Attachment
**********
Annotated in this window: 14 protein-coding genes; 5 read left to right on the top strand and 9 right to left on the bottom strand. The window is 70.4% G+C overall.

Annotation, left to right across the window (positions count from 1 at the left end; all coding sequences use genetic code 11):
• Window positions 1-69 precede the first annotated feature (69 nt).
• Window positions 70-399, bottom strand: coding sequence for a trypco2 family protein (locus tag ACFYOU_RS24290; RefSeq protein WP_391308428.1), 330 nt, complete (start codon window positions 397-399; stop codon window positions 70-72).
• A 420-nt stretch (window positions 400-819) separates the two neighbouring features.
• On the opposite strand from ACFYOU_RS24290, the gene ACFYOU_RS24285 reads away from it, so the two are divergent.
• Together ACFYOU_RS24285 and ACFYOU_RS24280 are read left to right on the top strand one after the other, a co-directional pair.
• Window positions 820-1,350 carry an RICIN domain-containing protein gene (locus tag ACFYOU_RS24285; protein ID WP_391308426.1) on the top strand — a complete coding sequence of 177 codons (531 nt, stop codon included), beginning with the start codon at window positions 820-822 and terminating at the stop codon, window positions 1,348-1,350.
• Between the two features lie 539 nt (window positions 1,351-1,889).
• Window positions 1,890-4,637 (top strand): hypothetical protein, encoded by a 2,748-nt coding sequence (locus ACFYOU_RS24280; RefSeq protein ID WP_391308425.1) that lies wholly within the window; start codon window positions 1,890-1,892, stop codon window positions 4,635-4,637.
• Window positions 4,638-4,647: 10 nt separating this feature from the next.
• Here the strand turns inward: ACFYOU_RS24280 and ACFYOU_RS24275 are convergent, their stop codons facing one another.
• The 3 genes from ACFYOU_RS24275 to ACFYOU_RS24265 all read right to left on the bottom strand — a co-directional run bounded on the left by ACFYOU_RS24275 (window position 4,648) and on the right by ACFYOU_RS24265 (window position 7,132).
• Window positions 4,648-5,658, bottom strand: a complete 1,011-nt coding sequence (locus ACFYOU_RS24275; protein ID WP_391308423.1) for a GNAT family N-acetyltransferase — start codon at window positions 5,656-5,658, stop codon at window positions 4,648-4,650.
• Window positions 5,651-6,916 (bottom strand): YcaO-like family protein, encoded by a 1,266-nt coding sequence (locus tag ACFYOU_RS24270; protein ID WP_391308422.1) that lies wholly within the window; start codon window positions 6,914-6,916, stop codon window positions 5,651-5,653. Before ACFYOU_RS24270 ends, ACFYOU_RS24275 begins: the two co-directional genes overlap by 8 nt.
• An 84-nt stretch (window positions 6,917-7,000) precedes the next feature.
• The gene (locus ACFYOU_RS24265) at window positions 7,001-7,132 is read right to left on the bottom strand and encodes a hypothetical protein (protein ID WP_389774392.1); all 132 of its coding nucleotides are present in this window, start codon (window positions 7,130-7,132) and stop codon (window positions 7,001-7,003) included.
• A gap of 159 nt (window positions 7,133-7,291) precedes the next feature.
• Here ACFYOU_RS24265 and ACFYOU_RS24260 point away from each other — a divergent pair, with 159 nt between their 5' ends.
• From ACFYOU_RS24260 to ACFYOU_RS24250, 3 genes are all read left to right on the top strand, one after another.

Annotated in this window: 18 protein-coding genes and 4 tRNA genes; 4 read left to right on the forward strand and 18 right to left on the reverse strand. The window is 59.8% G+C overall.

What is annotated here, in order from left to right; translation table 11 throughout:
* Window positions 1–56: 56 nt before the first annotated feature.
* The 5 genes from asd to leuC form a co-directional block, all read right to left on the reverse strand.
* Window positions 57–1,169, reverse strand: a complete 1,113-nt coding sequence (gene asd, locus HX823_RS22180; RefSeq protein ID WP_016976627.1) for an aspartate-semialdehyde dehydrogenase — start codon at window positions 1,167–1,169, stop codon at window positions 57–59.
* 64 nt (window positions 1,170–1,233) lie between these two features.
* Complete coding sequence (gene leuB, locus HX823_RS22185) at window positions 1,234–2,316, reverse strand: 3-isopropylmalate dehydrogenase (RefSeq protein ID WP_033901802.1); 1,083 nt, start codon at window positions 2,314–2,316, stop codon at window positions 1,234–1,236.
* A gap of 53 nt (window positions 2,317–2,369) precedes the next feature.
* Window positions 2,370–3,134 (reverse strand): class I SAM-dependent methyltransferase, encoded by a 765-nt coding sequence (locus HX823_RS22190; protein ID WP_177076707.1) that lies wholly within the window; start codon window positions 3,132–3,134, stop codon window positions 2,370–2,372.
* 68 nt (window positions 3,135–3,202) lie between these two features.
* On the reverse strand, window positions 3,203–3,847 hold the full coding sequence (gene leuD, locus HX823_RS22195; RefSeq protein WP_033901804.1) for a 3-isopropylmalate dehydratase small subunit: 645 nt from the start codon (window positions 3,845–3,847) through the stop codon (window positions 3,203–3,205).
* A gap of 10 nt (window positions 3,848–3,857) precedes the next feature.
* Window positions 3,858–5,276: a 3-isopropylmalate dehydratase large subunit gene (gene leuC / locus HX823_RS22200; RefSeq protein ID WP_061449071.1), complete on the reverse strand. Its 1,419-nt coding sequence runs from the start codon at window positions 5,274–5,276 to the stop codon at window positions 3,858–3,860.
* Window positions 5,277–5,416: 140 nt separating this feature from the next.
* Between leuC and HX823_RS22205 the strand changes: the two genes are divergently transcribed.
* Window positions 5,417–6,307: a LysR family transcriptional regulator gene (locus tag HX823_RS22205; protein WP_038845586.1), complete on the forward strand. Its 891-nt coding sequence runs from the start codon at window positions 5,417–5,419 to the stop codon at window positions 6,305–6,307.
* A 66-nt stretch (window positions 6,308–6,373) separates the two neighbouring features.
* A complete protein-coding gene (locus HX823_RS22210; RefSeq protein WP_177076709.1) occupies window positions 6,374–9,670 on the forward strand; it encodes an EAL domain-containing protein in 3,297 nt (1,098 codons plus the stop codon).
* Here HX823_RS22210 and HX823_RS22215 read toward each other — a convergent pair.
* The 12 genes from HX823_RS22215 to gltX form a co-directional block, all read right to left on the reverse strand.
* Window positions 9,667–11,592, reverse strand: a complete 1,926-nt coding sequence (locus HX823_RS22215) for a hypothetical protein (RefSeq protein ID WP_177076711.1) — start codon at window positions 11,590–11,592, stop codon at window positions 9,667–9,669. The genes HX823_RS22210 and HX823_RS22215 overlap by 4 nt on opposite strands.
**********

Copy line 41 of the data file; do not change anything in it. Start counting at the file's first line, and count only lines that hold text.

* Window positions 9,667–11,592, reverse strand: a complete 1,926-nt coding sequence (locus HX823_RS22215) for a hypothetical protein (RefSeq protein ID WP_177076711.1) — start codon at window positions 11,590–11,592, stop codon at window positions 9,667–9,669. The genes HX823_RS22210 and HX823_RS22215 overlap by 4 nt on opposite strands.